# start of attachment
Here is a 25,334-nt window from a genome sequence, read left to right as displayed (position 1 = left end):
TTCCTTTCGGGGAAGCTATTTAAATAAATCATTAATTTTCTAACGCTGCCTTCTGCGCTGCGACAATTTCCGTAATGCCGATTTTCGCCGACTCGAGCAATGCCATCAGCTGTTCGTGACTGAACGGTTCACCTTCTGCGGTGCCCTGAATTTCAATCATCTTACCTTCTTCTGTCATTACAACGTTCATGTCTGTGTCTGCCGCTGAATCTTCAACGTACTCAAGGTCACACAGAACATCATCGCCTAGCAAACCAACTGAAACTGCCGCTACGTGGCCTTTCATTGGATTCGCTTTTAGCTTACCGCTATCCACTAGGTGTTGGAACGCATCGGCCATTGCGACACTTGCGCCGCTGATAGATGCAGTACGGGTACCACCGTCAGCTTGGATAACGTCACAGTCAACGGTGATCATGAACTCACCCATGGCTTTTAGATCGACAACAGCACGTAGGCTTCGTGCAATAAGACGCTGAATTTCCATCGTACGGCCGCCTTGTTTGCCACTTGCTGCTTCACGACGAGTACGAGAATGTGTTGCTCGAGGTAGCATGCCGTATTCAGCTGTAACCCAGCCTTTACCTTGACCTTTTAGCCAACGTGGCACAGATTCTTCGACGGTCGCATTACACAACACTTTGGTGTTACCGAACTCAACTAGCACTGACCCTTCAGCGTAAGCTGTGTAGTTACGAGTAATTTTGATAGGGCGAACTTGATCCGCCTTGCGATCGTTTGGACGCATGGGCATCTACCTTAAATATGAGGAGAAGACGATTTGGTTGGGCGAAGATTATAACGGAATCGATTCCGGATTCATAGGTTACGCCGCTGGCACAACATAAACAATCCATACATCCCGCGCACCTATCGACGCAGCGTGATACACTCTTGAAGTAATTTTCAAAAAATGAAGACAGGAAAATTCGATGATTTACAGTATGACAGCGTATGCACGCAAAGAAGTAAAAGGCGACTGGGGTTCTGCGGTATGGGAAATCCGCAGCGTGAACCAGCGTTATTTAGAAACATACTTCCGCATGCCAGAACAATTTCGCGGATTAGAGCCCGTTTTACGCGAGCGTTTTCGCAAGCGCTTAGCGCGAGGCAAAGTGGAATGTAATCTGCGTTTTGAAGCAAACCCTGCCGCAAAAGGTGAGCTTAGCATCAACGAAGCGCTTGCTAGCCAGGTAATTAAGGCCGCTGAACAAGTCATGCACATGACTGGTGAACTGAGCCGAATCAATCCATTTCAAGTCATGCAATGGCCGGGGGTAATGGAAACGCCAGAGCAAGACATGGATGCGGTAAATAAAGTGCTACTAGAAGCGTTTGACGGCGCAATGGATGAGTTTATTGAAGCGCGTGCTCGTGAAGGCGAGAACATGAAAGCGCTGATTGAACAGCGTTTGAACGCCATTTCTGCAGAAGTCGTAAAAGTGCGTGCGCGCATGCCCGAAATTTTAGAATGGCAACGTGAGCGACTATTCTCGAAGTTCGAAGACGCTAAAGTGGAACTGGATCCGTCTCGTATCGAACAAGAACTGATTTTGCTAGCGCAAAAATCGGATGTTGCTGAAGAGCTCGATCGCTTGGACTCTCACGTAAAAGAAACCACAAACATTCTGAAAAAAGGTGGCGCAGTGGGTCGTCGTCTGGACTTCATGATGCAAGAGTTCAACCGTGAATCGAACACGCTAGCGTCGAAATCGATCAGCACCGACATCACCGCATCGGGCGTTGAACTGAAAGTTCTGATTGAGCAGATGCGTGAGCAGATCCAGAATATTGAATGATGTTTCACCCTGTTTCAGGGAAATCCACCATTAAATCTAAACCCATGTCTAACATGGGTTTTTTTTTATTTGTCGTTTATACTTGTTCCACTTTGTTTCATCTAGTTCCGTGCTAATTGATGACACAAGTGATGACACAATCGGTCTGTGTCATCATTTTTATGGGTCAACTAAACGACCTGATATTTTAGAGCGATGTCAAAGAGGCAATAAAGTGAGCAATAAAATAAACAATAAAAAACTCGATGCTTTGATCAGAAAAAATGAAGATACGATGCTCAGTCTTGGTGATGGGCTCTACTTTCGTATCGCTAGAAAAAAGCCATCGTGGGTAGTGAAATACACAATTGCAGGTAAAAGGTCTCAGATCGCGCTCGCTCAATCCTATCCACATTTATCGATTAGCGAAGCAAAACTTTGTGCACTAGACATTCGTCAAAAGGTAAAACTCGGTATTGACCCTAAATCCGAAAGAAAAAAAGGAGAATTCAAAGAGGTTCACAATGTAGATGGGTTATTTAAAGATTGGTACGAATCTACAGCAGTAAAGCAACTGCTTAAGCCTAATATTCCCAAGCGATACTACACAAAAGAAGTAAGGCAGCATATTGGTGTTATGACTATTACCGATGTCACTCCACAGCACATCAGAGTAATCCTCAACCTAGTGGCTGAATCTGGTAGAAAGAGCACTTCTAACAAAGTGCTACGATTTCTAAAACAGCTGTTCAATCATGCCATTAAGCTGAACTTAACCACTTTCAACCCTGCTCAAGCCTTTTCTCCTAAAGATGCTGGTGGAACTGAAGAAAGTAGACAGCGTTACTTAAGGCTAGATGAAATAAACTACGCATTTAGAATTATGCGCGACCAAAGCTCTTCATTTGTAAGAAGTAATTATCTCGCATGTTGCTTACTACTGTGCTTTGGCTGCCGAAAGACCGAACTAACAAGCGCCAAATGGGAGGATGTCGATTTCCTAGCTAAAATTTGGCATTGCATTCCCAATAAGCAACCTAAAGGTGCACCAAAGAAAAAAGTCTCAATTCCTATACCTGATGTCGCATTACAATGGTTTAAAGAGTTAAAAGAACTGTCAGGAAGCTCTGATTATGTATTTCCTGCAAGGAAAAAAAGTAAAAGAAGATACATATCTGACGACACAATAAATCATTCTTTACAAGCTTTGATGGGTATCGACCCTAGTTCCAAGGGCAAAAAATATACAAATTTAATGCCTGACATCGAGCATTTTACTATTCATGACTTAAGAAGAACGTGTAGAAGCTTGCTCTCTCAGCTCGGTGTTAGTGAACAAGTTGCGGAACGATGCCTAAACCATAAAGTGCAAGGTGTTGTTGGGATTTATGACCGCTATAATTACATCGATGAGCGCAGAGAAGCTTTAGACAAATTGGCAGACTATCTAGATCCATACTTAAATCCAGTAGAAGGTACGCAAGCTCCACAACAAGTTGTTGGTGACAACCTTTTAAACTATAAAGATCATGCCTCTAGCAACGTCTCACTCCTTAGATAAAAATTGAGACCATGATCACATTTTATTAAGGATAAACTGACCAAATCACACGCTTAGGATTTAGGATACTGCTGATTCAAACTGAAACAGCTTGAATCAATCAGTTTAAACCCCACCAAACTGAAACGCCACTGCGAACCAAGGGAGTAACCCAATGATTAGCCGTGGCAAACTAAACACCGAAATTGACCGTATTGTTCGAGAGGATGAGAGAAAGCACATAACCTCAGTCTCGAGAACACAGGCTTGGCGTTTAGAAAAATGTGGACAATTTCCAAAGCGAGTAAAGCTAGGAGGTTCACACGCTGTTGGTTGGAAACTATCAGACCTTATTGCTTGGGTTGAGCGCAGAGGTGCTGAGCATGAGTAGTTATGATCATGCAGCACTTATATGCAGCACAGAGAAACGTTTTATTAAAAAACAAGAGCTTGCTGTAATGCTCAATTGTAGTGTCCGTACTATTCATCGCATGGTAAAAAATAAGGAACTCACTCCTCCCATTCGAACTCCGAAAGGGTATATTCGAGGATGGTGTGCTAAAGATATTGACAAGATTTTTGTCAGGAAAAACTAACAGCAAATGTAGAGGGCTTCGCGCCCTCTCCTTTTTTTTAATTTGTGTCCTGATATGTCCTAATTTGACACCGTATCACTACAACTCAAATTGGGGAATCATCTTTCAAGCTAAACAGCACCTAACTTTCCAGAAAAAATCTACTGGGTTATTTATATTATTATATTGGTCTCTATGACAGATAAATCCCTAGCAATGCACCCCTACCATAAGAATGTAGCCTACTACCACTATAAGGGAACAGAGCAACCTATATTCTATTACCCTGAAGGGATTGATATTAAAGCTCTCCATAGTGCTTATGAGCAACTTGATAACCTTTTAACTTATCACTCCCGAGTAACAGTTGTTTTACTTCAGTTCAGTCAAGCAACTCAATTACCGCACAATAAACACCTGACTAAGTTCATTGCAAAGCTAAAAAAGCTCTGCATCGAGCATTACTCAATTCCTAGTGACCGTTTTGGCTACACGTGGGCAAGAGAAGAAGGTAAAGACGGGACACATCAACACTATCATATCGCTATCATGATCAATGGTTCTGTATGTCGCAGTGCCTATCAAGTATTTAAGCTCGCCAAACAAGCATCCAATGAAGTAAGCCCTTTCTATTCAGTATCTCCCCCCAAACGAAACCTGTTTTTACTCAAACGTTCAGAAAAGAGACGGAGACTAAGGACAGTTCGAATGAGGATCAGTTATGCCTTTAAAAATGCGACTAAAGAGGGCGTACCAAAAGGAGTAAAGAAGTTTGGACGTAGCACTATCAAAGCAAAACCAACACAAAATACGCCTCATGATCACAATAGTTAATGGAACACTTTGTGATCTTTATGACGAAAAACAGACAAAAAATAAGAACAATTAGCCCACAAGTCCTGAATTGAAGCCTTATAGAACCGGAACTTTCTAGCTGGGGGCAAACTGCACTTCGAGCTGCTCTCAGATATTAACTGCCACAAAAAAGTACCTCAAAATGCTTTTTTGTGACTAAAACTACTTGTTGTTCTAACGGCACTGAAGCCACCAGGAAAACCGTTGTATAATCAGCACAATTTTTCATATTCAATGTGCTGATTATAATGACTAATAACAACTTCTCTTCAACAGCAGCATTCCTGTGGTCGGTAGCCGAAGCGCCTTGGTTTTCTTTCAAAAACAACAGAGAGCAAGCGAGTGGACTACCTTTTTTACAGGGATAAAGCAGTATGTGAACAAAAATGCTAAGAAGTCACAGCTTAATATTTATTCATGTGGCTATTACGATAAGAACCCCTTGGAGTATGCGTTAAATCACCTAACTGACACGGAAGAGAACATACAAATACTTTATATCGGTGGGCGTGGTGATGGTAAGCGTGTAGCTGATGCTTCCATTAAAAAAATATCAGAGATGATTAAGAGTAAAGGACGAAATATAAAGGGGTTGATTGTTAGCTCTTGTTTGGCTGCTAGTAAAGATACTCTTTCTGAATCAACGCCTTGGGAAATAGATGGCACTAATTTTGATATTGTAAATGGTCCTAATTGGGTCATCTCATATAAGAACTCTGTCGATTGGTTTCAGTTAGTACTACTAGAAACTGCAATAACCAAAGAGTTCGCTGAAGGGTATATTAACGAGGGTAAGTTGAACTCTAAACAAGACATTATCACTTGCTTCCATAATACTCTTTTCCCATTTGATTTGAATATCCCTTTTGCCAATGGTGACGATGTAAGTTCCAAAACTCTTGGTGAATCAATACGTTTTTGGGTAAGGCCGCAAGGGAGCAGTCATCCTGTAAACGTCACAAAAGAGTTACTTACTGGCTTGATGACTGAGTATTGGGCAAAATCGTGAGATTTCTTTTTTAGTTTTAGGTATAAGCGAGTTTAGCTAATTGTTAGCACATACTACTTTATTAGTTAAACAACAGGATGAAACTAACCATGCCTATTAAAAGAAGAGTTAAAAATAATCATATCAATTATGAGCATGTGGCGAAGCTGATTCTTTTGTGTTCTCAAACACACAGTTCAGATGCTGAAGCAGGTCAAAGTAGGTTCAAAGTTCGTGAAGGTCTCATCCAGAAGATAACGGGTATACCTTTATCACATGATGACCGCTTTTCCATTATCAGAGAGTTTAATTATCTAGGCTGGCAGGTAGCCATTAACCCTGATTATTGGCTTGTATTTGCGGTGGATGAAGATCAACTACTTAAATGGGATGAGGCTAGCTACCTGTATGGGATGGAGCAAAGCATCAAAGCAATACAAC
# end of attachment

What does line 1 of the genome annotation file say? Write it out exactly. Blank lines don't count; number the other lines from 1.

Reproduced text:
Here is a 25,334-nt window from a genome sequence, read left to right as displayed (position 1 = left end):